According to NASA scientists, more than fifty percent of carbon dioxide generated worldwide is absorbed by tropical rain forests. This figure is much higher compared to previous scientific assessments.
“This is good news, because uptake in boreal forests is already slowing, while tropical forests may continue to take up carbon for many years,” said David Schimel, of NASA’s Jet Propulsion Laboratory and lead author of the study.
Tropical rain forests are responsible for absorbing 56 percent of the planets 2.5 billion tons of absorbed carbon dioxide every year, while indigenous snow or boreal forests of the continental US, found south of Canada and north of Mexico, account for only 38 percent of carbon dioxide absorption.
“All else being equal, the [carbon fertilization] effect is stronger at higher temperatures, meaning it will be higher in the tropics than in the boreal forests,” Schimel said.
Tropical forests are deemed capable of containing carbon dioxide, according to existing conditions. As we humans continue to increase our carbon dioxide production, the tropical forests are also increasing their absorbing capacity. The process is called carbon fertilization. The understanding is that if both the forest and CO2 emissions continue to expand at the same rate at present, the planet’s tree population will be able to neutralize any pollution that may emanate from the use of fossil fuels.
“Until our analysis, no one had successfully completed a global reconciliation of information about carbon dioxide effects from the atmospheric, forestry and modeling communities,” said co-author Joshua Fisher of JPL. “It is incredible that all these different types of independent data sources start to converge on an answer.”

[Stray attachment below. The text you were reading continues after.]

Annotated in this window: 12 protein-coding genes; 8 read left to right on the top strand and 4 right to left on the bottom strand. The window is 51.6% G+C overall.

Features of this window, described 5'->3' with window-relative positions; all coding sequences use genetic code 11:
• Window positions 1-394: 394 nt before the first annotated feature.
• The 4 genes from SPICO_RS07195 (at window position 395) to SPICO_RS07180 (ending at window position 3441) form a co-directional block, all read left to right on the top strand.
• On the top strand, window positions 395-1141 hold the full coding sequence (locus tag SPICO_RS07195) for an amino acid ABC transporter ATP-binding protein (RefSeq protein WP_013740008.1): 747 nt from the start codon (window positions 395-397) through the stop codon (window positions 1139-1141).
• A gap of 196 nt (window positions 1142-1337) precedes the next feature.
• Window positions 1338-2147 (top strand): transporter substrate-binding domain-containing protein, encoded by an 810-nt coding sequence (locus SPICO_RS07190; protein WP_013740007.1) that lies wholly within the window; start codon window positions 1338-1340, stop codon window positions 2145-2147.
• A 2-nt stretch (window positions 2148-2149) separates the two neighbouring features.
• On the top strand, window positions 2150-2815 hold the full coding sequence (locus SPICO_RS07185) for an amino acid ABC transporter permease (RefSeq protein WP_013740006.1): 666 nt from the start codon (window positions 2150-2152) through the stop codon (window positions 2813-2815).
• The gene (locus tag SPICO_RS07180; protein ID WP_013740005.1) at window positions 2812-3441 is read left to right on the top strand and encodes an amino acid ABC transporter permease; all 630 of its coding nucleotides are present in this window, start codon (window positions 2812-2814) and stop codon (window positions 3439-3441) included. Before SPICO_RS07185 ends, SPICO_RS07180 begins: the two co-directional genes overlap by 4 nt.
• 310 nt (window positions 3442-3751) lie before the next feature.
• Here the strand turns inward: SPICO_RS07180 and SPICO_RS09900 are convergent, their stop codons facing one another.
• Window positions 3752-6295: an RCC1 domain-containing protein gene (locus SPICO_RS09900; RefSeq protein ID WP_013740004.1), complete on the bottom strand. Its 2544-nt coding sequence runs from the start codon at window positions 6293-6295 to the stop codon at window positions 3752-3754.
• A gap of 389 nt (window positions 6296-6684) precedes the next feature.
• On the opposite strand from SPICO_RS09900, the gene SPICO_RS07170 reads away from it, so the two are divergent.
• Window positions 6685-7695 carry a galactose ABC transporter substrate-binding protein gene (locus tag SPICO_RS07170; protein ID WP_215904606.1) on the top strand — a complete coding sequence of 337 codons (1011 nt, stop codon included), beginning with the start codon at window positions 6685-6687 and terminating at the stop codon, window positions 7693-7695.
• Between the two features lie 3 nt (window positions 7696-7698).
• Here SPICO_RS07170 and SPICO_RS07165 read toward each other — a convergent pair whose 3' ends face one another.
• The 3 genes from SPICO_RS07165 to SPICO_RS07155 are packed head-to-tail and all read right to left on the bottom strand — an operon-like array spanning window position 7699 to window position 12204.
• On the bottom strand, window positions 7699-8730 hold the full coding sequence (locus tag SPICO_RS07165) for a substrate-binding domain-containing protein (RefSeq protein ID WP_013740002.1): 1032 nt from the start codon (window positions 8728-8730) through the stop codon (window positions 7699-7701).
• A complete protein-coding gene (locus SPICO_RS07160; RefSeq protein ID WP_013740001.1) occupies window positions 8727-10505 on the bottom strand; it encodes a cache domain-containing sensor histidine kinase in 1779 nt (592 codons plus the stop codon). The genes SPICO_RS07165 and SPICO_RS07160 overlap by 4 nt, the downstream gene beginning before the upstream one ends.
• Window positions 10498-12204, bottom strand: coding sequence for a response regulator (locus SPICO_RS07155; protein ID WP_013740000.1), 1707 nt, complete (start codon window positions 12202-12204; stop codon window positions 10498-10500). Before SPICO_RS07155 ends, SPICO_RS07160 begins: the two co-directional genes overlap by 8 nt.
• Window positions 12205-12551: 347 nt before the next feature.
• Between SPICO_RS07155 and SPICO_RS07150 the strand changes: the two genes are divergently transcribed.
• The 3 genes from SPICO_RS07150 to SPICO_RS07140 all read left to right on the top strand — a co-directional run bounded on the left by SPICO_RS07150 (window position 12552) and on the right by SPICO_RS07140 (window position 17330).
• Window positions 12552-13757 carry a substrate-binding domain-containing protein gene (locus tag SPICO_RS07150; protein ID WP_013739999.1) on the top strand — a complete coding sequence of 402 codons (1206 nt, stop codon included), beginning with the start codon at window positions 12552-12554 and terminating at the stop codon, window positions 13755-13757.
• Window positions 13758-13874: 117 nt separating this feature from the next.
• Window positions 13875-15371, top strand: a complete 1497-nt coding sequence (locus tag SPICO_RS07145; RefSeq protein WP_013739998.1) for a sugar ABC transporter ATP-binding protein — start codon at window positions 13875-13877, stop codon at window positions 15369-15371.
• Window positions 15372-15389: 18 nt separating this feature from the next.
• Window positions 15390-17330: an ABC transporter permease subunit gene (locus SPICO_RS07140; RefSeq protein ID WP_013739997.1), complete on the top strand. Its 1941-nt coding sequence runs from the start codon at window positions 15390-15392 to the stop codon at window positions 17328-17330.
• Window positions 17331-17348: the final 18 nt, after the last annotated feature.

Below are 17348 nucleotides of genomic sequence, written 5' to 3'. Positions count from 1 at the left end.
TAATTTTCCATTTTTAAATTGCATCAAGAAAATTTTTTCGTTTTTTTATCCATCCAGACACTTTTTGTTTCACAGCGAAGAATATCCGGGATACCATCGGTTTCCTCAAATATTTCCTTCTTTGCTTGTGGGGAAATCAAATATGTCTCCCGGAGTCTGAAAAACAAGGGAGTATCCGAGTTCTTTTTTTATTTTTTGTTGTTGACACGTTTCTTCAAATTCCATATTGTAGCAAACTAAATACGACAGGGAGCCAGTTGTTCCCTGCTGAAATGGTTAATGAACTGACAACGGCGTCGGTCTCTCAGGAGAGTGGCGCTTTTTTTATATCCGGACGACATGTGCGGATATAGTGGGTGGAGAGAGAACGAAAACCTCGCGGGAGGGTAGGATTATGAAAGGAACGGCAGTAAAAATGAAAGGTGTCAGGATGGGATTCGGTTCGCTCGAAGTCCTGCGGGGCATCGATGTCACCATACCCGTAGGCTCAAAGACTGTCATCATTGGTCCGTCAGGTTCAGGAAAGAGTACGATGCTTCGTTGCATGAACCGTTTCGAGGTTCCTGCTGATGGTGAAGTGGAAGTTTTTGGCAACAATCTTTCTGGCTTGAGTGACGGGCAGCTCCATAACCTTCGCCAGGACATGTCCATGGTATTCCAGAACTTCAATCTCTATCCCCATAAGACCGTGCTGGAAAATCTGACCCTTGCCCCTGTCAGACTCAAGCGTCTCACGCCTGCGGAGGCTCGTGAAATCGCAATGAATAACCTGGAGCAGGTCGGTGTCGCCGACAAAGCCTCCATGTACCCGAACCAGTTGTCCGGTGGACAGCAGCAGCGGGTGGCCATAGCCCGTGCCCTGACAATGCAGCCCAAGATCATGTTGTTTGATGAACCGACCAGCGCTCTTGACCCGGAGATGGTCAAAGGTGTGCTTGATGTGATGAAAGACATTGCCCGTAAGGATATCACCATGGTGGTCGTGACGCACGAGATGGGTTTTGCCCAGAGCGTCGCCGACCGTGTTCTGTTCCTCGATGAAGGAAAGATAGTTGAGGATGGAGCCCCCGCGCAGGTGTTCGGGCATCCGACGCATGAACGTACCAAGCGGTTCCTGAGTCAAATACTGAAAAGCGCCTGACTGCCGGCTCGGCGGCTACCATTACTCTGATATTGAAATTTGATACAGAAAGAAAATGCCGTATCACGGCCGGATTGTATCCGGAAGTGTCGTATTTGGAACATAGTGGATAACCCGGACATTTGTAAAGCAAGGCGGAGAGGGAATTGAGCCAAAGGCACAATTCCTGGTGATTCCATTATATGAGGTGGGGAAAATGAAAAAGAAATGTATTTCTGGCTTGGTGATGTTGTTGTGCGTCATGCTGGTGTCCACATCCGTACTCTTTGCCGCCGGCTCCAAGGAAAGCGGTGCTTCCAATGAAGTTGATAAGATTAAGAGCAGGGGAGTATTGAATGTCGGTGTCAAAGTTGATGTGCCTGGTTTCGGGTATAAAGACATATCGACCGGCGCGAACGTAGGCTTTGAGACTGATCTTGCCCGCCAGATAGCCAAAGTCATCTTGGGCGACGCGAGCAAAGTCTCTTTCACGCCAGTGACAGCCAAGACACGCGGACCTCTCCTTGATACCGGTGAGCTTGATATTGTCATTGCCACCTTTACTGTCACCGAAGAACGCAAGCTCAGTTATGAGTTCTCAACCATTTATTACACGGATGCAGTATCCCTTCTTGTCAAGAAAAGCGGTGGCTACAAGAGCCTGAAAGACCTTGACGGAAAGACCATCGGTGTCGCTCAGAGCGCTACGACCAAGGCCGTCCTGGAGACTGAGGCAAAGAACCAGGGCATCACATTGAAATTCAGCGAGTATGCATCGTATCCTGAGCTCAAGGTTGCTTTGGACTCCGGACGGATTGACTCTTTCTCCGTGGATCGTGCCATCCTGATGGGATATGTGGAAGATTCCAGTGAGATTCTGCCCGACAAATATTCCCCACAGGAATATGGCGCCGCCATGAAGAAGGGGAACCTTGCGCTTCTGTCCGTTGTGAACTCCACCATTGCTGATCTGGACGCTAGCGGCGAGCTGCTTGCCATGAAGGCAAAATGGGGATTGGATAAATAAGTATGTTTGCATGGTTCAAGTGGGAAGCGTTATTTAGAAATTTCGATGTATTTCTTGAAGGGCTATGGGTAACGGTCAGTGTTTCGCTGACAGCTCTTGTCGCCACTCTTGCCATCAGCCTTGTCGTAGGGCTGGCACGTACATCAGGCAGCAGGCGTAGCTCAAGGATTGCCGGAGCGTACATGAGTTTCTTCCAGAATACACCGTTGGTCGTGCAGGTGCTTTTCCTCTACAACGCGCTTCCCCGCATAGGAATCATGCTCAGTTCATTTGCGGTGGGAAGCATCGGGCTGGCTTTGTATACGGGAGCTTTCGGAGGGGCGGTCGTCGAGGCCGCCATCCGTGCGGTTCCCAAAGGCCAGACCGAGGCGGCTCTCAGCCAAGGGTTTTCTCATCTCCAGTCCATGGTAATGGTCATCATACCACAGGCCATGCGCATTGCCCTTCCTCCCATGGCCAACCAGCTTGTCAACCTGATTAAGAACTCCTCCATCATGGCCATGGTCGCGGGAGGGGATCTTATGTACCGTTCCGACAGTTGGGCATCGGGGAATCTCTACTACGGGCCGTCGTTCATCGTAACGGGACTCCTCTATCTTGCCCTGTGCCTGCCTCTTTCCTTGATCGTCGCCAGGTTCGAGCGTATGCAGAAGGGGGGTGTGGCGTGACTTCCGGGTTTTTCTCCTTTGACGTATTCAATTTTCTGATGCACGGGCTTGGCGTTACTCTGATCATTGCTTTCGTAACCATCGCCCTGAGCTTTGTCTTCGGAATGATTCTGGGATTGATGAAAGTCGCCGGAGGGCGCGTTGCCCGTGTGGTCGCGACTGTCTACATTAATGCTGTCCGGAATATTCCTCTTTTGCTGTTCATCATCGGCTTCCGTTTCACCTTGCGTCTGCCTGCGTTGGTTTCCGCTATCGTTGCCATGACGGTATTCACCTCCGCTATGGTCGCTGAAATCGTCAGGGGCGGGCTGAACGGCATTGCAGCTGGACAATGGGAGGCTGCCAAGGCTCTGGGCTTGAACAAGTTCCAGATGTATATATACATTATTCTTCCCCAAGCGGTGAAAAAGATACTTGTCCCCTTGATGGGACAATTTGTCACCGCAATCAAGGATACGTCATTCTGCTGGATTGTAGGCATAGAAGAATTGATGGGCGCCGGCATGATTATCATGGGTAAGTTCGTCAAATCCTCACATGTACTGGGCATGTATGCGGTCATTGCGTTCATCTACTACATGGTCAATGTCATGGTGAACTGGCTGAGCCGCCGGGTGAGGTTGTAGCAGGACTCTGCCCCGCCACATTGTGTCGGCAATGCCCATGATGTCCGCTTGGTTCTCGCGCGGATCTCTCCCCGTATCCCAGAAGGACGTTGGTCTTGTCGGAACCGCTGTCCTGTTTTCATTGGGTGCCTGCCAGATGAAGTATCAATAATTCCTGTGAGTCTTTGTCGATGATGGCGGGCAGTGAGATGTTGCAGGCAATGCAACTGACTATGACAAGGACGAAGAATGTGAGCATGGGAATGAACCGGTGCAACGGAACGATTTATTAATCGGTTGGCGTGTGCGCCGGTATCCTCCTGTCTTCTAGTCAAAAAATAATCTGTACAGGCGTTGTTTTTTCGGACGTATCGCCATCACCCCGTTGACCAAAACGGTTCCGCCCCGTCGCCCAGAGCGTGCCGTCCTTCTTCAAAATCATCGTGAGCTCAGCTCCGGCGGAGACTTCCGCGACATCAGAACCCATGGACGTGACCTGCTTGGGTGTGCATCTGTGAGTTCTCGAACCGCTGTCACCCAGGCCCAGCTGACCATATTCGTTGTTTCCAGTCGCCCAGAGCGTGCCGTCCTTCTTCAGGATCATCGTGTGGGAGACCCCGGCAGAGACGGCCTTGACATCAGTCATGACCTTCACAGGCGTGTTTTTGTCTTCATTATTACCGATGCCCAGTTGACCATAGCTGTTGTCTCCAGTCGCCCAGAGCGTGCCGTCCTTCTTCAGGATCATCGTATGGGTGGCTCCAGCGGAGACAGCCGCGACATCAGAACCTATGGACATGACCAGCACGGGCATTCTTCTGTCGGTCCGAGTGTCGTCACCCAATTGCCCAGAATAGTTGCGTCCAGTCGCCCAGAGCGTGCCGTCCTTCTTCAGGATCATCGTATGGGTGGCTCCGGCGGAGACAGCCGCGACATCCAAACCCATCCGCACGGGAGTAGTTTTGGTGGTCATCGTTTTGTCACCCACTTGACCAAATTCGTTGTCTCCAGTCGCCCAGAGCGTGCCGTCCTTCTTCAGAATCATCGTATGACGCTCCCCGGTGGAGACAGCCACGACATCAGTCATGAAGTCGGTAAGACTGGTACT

Up to now, what the scientists have done were limited to the microscopic and local level. Their efforts were more concentrated on things such as photosynthesis, the paper confirmed. There were no attempts made to make a global confirmation until NASA stepped in and utilized all its computer resources.
“What we’ve had up till this paper was a theory of carbon dioxide fertilization based on phenomena at the microscopic scale and observations at the global scale that appeared to contradict those phenomena,” said Schimel. “Here, at least, is a hypothesis that provides a consistent explanation that includes both how we know photosynthesis works and what’s happening at the planetary scale.”
It is the belief of scientists that if they can find the process by which carbon dioxide is best absorbed, it could help solve the problem of climate change. “It has big implications for our understanding of whether global terrestrial ecosystems might continue to offset our carbon dioxide emissions or might begin to exacerbate climate change,” said co-author Britton Stephens of the National Center for Atmospheric Research.
According to one research, carbon dioxide is produced by both man and Mother Nature. Nature produces more carbon dioxide than humans. Decomposing objects and ocean respiration release more carbon dioxide than human activities such as fossil fuels, deforestation, and more. While the carbon dioxide produced by nature exists in a natural balance, it’s the ones that humans are producing that is responsible for upsetting the natural order of things.